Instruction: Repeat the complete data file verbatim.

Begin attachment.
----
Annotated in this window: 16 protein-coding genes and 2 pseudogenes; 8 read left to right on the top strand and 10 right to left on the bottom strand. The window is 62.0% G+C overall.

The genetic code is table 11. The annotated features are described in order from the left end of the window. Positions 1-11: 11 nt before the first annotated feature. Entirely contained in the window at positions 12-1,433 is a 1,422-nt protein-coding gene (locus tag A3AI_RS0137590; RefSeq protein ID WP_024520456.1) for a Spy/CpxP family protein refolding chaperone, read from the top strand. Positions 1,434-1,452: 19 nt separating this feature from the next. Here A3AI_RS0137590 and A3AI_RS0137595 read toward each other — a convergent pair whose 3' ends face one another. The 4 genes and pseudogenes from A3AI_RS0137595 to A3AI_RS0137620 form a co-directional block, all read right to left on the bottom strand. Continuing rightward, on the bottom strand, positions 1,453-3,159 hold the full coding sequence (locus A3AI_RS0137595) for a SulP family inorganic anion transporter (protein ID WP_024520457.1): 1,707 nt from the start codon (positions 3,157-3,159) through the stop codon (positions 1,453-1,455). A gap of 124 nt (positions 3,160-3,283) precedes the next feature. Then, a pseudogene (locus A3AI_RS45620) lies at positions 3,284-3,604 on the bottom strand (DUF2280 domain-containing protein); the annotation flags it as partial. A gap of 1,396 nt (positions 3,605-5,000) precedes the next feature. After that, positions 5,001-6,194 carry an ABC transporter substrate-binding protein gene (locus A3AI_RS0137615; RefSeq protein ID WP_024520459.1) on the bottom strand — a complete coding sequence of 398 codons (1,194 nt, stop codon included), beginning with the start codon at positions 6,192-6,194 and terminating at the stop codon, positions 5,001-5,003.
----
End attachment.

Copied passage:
Annotated in this window: 16 protein-coding genes and 2 pseudogenes; 8 read left to right on the top strand and 10 right to left on the bottom strand. The window is 62.0% G+C overall.

The genetic code is table 11. The annotated features are described in order from the left end of the window. Positions 1-11: 11 nt before the first annotated feature. Entirely contained in the window at positions 12-1,433 is a 1,422-nt protein-coding gene (locus tag A3AI_RS0137590; RefSeq protein ID WP_024520456.1) for a Spy/CpxP family protein refolding chaperone, read from the top strand. Positions 1,434-1,452: 19 nt separating this feature from the next. Here A3AI_RS0137590 and A3AI_RS0137595 read toward each other — a convergent pair whose 3' ends face one another. The 4 genes and pseudogenes from A3AI_RS0137595 to A3AI_RS0137620 form a co-directional block, all read right to left on the bottom strand. Continuing rightward, on the bottom strand, positions 1,453-3,159 hold the full coding sequence (locus A3AI_RS0137595) for a SulP family inorganic anion transporter (protein ID WP_024520457.1): 1,707 nt from the start codon (positions 3,157-3,159) through the stop codon (positions 1,453-1,455). A gap of 124 nt (positions 3,160-3,283) precedes the next feature. Then, a pseudogene (locus A3AI_RS45620) lies at positions 3,284-3,604 on the bottom strand (DUF2280 domain-containing protein); the annotation flags it as partial. A gap of 1,396 nt (positions 3,605-5,000) precedes the next feature. After that, positions 5,001-6,194 carry an ABC transporter substrate-binding protein gene (locus A3AI_RS0137615; RefSeq protein ID WP_024520459.1) on the bottom strand — a complete coding sequence of 398 codons (1,194 nt, stop codon included), beginning with the start codon at positions 6,192-6,194 and terminating at the stop codon, positions 5,001-5,003.